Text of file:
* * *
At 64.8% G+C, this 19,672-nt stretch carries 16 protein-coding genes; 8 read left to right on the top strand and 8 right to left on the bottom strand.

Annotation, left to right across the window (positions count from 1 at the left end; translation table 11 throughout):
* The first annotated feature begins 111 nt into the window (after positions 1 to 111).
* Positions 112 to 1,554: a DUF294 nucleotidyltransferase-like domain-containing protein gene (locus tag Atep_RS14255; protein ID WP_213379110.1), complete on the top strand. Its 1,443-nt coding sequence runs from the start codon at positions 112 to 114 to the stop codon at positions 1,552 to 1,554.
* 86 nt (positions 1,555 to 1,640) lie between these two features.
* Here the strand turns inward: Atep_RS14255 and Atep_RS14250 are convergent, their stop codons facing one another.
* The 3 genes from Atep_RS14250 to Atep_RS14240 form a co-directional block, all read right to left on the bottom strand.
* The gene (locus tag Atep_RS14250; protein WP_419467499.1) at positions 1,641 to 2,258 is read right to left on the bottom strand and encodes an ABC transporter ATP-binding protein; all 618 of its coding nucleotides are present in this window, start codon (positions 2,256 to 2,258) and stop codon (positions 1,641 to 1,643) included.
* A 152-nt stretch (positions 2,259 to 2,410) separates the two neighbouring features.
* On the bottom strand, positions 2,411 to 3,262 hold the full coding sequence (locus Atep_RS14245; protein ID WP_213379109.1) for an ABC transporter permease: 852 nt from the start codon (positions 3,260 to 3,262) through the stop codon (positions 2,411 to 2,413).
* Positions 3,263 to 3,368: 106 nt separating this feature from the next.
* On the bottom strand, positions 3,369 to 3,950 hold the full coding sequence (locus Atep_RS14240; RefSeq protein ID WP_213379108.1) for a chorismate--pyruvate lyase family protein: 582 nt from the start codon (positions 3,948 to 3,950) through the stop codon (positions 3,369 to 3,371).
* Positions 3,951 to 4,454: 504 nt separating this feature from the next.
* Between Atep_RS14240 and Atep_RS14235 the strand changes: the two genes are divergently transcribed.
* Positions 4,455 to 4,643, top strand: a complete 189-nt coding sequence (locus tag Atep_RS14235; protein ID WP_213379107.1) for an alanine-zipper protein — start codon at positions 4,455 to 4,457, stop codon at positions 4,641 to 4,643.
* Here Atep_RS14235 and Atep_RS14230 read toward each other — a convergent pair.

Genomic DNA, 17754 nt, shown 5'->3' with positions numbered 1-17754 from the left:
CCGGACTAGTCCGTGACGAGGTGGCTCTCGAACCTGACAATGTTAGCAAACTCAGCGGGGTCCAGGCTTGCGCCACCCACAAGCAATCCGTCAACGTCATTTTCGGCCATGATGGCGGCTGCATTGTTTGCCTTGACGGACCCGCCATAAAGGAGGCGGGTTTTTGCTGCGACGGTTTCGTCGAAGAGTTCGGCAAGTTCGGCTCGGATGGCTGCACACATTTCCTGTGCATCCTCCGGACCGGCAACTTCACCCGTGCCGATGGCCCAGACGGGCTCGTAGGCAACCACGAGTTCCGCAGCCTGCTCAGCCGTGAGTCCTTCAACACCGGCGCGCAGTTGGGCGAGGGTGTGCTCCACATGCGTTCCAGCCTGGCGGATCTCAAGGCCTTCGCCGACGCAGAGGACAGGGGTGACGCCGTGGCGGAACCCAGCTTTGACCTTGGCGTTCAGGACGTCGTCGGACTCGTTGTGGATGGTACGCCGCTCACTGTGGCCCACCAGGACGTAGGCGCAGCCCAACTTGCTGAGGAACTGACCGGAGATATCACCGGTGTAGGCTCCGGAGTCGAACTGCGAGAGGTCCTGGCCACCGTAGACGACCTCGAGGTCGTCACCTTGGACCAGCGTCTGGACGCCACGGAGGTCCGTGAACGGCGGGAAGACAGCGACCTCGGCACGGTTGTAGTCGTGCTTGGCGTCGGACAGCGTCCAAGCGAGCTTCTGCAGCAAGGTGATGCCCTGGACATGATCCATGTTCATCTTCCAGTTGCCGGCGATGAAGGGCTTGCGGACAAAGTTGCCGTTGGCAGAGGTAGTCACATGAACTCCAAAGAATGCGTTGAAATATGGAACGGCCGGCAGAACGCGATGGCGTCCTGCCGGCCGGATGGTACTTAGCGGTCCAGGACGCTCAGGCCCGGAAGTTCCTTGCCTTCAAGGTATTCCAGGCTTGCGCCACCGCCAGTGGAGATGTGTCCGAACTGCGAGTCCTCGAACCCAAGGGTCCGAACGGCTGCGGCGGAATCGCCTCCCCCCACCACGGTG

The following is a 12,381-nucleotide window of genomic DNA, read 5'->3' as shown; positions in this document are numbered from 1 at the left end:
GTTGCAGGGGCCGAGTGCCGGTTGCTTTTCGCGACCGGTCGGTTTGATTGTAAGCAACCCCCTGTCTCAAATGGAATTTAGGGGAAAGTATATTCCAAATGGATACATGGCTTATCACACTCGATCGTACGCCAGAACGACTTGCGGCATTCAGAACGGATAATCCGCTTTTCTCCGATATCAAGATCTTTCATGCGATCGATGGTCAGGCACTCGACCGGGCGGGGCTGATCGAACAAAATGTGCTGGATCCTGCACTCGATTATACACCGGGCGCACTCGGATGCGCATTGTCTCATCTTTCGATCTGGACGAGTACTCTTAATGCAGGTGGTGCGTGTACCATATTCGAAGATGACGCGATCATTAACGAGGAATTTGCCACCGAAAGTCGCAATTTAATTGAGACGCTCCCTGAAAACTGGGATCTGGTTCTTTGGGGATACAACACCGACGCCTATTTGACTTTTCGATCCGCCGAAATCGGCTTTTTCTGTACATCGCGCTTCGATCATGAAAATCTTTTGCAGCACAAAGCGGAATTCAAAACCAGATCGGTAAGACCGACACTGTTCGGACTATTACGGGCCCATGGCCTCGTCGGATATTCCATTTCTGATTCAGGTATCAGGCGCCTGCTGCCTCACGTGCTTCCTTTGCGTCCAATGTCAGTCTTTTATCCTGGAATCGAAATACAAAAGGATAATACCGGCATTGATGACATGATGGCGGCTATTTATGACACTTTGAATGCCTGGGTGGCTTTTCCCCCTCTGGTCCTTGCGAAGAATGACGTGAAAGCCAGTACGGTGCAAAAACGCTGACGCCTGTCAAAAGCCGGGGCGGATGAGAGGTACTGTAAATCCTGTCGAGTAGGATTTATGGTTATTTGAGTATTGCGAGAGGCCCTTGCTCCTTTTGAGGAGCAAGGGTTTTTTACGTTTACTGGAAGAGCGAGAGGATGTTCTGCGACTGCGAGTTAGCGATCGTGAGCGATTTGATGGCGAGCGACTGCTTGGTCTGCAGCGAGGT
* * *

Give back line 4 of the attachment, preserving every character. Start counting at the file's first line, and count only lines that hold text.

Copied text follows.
* Positions 112 to 1,554: a DUF294 nucleotidyltransferase-like domain-containing protein gene (locus tag Atep_RS14255; protein ID WP_213379110.1), complete on the top strand. Its 1,443-nt coding sequence runs from the start codon at positions 112 to 114 to the stop codon at positions 1,552 to 1,554.